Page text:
3. 3
    AwaySooner says:

    That depends on what stage of life you’re in currently isn’t it? Some of us do have family and children, a good single family home is still a goal. I just refuse to buy anything at top price. I am cheap.

  4. 4
    Madrona says:

    I’ve been reading on this site for a while, and it seems like the commentary is progressivly moving toward a justification of renting for lifestyle reasons, instead of financial. If a person choses to rent or buy because that suits a lifestyle at that time, great… But that doesn’t support an arguement for others to rent or buy.

    Additionally, it seems a big part of homeownership is overlooked in this forum. For most people, buying a house is not a “rational” decision. Owning a home is more than a financial number crunching exersize. There is a large emotional aspect to owning over renting. Security, permenance, pride may all yield value to a homeowner which may not make strict financial sense. And, contrary to most sentiment I’ve come across, some people actually enjoy weekend house repair projects, myself included.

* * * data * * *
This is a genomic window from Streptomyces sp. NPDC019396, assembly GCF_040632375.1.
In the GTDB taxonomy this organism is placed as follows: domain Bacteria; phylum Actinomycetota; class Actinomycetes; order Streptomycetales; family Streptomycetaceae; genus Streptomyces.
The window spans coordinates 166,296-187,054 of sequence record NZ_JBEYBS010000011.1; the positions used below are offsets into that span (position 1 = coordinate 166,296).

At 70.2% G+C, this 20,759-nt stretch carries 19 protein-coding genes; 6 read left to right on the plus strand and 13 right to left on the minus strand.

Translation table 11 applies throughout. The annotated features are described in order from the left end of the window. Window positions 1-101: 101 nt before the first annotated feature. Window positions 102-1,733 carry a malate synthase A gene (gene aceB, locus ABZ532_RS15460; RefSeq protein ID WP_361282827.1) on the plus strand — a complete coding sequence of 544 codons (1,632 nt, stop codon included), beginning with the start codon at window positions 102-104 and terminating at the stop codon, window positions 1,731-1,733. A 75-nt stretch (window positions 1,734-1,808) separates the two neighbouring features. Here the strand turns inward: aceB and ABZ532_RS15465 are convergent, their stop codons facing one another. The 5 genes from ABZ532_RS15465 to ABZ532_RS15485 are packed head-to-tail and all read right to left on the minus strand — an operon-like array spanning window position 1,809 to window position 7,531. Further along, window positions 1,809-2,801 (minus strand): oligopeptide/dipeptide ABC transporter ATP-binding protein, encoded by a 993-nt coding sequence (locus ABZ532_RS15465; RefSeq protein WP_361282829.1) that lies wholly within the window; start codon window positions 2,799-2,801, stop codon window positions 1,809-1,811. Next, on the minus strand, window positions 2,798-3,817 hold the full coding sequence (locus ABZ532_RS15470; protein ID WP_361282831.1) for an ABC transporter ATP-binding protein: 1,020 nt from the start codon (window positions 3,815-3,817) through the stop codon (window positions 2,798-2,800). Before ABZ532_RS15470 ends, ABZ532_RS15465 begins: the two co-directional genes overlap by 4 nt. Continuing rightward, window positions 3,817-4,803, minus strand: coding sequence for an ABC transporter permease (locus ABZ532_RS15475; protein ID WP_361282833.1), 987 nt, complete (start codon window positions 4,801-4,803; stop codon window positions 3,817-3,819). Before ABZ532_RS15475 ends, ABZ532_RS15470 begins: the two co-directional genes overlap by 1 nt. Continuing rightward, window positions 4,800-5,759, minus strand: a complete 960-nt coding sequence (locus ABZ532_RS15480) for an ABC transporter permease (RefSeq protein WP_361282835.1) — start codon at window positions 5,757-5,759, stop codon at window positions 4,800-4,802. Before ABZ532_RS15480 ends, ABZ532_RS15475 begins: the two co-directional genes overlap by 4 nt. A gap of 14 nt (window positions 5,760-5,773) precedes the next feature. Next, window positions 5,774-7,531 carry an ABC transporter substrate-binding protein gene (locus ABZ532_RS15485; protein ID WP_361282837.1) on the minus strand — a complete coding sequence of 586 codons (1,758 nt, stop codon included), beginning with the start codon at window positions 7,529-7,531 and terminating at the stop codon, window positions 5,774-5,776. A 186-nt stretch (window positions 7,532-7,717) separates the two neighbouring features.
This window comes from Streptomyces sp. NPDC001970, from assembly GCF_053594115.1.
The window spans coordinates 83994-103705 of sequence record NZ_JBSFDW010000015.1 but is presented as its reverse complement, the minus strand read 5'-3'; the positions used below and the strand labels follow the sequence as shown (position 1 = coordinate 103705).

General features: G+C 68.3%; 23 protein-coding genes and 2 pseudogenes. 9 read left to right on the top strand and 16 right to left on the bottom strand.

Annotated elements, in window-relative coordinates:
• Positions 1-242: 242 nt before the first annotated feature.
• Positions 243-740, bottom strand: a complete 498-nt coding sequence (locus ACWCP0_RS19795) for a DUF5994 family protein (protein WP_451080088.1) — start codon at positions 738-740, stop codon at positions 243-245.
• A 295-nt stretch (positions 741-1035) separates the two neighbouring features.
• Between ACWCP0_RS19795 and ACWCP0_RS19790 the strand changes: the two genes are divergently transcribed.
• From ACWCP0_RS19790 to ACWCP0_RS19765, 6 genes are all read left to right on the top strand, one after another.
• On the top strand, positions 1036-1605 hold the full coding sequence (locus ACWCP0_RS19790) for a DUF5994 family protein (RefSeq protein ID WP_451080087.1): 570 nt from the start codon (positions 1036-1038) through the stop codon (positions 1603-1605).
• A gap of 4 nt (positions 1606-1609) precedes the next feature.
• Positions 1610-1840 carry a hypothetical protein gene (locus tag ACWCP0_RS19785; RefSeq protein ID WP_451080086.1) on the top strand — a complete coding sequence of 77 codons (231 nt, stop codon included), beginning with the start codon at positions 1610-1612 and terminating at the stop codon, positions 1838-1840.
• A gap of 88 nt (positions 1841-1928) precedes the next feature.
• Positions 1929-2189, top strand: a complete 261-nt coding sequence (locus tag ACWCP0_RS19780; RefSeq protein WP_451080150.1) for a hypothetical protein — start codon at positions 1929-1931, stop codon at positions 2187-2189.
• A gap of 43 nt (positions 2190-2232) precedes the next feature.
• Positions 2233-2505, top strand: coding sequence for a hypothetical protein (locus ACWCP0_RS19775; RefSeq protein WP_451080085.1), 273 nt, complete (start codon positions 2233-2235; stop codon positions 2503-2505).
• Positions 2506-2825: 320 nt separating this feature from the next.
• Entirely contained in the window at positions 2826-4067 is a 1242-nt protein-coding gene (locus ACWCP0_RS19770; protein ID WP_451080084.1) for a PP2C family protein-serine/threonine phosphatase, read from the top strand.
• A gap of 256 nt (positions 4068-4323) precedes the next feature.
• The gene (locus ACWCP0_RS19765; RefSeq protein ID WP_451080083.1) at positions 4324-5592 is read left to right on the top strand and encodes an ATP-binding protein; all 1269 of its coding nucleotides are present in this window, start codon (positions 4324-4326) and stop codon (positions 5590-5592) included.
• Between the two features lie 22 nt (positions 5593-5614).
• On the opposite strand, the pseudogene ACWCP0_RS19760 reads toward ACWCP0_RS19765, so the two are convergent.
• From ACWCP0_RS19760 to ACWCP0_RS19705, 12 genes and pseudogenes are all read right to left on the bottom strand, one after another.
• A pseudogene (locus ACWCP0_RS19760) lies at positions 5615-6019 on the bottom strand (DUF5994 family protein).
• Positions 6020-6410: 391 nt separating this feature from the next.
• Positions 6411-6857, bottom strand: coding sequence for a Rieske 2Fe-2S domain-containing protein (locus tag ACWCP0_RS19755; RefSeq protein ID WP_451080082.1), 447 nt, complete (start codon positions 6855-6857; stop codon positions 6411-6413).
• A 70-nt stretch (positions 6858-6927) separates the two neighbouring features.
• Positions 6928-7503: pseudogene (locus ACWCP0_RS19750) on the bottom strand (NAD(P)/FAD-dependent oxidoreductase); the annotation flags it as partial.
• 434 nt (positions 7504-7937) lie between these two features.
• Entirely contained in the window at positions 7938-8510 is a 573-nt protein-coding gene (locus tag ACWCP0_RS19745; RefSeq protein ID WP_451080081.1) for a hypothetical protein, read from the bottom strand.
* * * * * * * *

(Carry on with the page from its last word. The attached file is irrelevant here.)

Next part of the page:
5. 5
    Lionel says:

    madrona, I think you’re right; if it weren’t for the emotional element to our collective conception of homeownership, this blog wouldn’t likely exist, and if it did, you certainly wouldn’t see the kinds of spirited and occassionally irrational debate we see here. It is precisely this emotional tug of home ownership that I have to guard against: I would love to own my own home; I just don’t want to do it at the expense of common sense and my family’s future economic stability. Like many who contribute to these bubble blogs, I clearly see that the housing market is completely out of whack. I also recognize both friends and family members have reacted with more emotion than intellect when purchasing a property recently, and I think this will (ironically) have a longterm negative emotional impact due to the continued strain of having to pay absurdly large mortgages. Emotion has certainly played a significant role in the formation of this bubble.

  6. 6
    NoFate says:

    Every bubble has a big emotional component to it …it’s kind of a mass rationalization that eventually falls over.

    The tech bubble was at least based on the idea that the proliferation of the internet, PCs and cellular coming together at the same time would increase creativity and efficiency in business (which has actually happened since then).

    What additional value does the housing bubble rest on though? A house is a house is a house …if the same exact house cost $250k, $500k or $1m it generates the exact same value or utility to society.